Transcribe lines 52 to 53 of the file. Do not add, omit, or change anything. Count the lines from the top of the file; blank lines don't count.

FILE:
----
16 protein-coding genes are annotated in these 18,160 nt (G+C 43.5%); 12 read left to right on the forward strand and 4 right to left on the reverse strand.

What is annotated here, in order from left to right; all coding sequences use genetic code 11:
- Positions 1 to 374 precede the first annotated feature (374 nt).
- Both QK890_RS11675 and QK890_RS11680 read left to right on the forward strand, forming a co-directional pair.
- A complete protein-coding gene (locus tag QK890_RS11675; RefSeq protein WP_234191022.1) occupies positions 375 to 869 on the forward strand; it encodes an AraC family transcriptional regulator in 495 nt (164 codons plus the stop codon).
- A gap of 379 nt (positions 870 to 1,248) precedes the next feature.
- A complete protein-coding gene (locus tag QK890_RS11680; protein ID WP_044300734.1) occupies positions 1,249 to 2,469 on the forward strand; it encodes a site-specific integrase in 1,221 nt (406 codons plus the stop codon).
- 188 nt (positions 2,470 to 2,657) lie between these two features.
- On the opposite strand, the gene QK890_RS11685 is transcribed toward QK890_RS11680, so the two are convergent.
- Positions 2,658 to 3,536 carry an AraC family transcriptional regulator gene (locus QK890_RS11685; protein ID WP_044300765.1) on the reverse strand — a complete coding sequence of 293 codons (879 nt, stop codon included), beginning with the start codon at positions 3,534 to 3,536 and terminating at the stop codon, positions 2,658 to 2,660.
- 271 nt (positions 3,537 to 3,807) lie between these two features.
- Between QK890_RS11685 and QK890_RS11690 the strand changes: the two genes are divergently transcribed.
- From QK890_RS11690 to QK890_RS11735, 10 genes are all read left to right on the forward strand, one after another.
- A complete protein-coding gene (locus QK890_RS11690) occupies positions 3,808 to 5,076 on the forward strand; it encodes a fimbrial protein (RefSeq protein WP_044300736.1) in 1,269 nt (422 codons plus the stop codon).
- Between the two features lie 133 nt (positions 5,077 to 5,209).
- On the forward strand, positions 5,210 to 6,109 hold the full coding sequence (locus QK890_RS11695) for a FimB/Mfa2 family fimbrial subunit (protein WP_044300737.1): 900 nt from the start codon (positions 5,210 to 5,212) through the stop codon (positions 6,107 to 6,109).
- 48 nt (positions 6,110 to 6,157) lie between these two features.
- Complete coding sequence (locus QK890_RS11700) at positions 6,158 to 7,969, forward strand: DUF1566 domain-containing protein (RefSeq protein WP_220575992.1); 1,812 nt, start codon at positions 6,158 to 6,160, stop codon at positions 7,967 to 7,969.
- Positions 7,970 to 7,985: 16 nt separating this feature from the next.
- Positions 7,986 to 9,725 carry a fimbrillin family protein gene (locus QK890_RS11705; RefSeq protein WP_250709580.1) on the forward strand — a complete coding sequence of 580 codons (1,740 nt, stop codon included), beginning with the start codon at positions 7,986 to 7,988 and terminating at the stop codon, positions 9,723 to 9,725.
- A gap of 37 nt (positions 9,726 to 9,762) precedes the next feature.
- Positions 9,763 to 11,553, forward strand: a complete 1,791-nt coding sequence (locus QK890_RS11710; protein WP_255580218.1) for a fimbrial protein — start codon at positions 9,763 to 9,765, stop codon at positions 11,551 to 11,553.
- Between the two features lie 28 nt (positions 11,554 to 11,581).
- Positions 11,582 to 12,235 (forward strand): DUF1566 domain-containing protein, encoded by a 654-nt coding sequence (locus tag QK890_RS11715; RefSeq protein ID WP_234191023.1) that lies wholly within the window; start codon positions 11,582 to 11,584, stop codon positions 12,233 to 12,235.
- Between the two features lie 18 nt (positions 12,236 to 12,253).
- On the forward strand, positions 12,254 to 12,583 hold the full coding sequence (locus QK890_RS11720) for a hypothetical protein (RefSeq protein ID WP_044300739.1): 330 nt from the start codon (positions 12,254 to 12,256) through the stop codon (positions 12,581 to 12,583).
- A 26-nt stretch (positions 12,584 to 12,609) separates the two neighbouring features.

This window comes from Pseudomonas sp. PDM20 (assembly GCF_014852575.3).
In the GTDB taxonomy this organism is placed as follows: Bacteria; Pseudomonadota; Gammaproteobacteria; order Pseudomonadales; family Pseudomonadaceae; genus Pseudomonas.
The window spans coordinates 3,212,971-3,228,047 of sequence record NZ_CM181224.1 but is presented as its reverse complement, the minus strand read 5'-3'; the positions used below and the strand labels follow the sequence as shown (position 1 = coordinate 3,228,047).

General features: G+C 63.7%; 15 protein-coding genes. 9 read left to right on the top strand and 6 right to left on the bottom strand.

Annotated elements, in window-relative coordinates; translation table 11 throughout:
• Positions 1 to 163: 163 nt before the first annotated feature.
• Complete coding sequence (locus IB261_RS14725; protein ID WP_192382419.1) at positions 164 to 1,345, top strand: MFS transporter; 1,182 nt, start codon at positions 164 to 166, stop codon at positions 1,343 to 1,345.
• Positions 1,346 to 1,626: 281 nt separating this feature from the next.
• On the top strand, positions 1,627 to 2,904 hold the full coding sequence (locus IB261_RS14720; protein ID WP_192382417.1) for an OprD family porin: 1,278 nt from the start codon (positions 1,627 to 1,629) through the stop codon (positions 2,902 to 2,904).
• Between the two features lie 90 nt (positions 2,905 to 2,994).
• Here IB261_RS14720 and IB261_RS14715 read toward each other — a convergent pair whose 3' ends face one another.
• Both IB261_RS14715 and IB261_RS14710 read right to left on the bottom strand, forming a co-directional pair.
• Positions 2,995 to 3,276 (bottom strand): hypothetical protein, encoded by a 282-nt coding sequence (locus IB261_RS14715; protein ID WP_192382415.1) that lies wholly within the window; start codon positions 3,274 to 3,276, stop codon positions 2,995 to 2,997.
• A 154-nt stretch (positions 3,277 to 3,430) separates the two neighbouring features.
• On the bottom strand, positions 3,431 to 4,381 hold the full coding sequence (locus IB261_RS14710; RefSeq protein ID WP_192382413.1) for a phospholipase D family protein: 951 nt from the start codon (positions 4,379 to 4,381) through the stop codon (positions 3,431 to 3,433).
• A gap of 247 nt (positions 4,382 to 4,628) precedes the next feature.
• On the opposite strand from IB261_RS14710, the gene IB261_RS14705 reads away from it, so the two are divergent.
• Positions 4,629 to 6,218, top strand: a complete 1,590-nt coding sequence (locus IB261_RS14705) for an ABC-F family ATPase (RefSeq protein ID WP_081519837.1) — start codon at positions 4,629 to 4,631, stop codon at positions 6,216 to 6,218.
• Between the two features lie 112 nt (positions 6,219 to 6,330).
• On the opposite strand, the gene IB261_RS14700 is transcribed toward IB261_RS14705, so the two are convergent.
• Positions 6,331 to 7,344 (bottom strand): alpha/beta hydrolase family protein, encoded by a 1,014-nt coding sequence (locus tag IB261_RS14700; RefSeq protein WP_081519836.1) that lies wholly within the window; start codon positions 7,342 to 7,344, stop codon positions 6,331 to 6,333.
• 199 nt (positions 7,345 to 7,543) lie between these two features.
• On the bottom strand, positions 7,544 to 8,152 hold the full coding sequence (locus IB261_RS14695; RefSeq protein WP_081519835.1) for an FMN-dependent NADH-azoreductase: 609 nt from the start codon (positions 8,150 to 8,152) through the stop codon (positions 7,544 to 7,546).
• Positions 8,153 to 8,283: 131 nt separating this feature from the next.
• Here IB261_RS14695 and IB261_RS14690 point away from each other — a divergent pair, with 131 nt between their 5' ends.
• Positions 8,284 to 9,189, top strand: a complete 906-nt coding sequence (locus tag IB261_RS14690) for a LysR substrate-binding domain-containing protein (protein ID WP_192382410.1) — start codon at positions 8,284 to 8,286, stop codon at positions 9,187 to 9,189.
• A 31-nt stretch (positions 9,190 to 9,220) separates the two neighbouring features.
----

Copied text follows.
• Here IB261_RS14695 and IB261_RS14690 point away from each other — a divergent pair, with 131 nt between their 5' ends.
• Positions 8,284 to 9,189, top strand: a complete 906-nt coding sequence (locus tag IB261_RS14690) for a LysR substrate-binding domain-containing protein (protein ID WP_192382410.1) — start codon at positions 8,284 to 8,286, stop codon at positions 9,187 to 9,189.